Prompt: a self-checkout with a "NO" sign on it. liminal space. Isometric. Image generated by Midjourney.

The Ends of the Justified Means. This week, Dollar General announced it would eliminate the ‘vast majority’ of self-checkout due to theft, despite a 6% Q1 net sales increase. 

Our Take: Self-checkout was supposed to be a cost-cutting measure that delivered lower prices and frictionless retail experiences to all… so why are major retailers rolling back those programs?

Not all friction in the shopping experience is bad. In fact, some friction can be beneficial. Engaging with a cashier, for example, is a form of good friction. It offers a human touchpoint that can enhance customer service, deter theft, and even build brand loyalty through positive interactions. A friendly cashier can be an extension of the brand; they can answer questions, assist with problems, and provide a level of service that self-checkout machines cannot match.

On the other hand, bad friction arises from situations like rising prices, which can spur theft. When prices increase, it creates a financial strain for customers, leading some to resort to theft as a means to cope. This bad friction not only affects the retailer's bottom line through lost inventory but also undermines the trust and integrity of the retail environment. The increased theft, a secondary effect of price hikes, necessitates additional security measures, which can further erode the cost savings initially sought through self-checkout implementation.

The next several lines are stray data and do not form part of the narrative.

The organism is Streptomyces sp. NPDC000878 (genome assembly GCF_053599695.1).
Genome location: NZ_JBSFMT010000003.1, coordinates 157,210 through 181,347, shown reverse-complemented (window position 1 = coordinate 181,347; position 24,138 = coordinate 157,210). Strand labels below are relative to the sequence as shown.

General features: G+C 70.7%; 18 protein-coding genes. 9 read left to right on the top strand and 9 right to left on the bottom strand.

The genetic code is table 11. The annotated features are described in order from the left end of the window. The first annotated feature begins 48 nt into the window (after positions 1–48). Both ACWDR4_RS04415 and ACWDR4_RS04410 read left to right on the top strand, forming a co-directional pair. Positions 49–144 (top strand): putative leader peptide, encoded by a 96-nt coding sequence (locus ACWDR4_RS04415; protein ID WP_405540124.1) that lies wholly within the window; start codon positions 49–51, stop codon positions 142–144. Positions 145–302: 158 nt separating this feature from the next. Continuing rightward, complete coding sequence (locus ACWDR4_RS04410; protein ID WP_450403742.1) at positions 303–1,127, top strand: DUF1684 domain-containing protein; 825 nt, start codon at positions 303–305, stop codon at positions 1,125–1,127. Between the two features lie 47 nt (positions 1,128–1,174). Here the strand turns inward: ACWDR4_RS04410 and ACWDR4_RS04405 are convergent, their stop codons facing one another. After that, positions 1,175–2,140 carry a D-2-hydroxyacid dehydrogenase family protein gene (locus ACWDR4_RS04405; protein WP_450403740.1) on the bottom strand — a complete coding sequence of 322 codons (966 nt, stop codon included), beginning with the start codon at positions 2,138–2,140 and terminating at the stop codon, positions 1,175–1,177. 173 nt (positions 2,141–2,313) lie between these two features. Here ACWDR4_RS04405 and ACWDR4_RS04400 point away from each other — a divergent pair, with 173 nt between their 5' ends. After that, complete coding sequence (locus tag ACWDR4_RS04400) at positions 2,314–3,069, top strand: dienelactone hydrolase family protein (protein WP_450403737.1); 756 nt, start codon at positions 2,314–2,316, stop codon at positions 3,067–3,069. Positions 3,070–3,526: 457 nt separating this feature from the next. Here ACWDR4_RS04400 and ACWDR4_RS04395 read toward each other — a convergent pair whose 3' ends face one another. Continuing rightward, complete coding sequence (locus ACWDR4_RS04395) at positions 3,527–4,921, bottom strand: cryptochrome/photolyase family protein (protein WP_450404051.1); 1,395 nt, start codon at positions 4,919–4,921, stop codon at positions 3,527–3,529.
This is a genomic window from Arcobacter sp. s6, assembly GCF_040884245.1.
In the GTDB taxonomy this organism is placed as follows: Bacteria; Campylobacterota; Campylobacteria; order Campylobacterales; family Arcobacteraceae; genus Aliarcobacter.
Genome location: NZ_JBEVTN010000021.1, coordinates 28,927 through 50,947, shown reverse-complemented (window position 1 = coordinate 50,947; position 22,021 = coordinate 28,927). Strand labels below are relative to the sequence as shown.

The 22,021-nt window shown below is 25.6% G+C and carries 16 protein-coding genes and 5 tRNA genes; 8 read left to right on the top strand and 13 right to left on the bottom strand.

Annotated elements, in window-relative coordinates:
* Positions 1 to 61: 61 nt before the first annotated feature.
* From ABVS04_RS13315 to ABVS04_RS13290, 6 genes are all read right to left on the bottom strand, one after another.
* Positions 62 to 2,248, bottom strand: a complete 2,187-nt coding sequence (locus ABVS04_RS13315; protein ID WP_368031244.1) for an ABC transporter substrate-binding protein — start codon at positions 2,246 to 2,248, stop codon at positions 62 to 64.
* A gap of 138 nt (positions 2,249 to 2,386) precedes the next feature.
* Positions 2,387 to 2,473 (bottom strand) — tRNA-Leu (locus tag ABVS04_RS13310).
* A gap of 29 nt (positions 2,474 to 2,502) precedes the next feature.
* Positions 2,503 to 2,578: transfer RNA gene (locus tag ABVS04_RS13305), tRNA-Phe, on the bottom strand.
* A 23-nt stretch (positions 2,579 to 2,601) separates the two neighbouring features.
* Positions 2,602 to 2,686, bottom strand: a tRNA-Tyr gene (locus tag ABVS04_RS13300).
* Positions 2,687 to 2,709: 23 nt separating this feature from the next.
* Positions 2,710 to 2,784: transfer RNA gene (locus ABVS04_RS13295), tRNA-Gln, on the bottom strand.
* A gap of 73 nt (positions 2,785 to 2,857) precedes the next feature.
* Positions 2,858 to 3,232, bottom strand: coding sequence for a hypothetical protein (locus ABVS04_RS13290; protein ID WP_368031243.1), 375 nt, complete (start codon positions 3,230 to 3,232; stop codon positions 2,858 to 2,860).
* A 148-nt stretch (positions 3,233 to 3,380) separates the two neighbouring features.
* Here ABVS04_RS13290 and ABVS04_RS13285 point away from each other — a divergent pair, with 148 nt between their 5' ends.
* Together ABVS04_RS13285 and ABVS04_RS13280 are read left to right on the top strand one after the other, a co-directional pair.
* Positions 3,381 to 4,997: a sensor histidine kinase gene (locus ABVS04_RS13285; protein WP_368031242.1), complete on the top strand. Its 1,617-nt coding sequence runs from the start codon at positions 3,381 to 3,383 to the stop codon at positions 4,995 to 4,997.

“Secondary effects almost always end up outweighing ‘primary’ effects,” says Future Commerce co-founder Brian Lange.

Klarna: “We Saved $10M. Someone Stop Us, Please.” The leadership of payments giant Klarna is pleading for government regulators to step in and stop companies from saving money by switching to GenAI tools. “We’ve saved $10M this year from AI tooling,” said CMO David Sandstrom to WSJ. In a now-deleted post on X, CEO Sebastian Siemiatkowski claimed that AI tools have allowed them to become ‘brutally efficient,’ while also recognizing it could harm creatives broadly.

Image Credit: MSCHF

The Art of Scaling Taste. MSCHF has been described as a lot of things: an art collective, the new dadaists; a one-trick-pony shoe brand? In a new Napkin Math essay, Evan Armstrong uncovers the depth behind the brand that raised $11M from Founders Fund to create virality—and shape consumer tastes—at scale.

Image credit: Liquid Death.

An Arm, a Leg, and a Soul. As millennials enter their latter H.E.N.R.Y. years, joining exclusive tennis clubs, supper clubs, and members-only socials; Liquid Death makes a metamodern critique by launching a Country Club Membership you can join for free when you legally sign over ownership of your soul. Perks include 40% off merch and a free t-shirt with a $50 purchase, and early access. You can also buy into the country club with cash for $125,000USD (read the reviews).

The B-1 which debuted with ‘Eno,’ the first generative feature film. Image credit: Teenage Engineering.

The First Generative Feature Film. Teenage Engineering partnered with director Gary Hustwit to compile and synthesize 500+ hours of footage from legendary creative Brian Eno’s private vault. The result is the first ‘generative feature film,’ which is showing to limited screenings in select global markets in 2024. Along with the film is a new device, the B-1, which provides a ‘unique communal experience’ to audiences.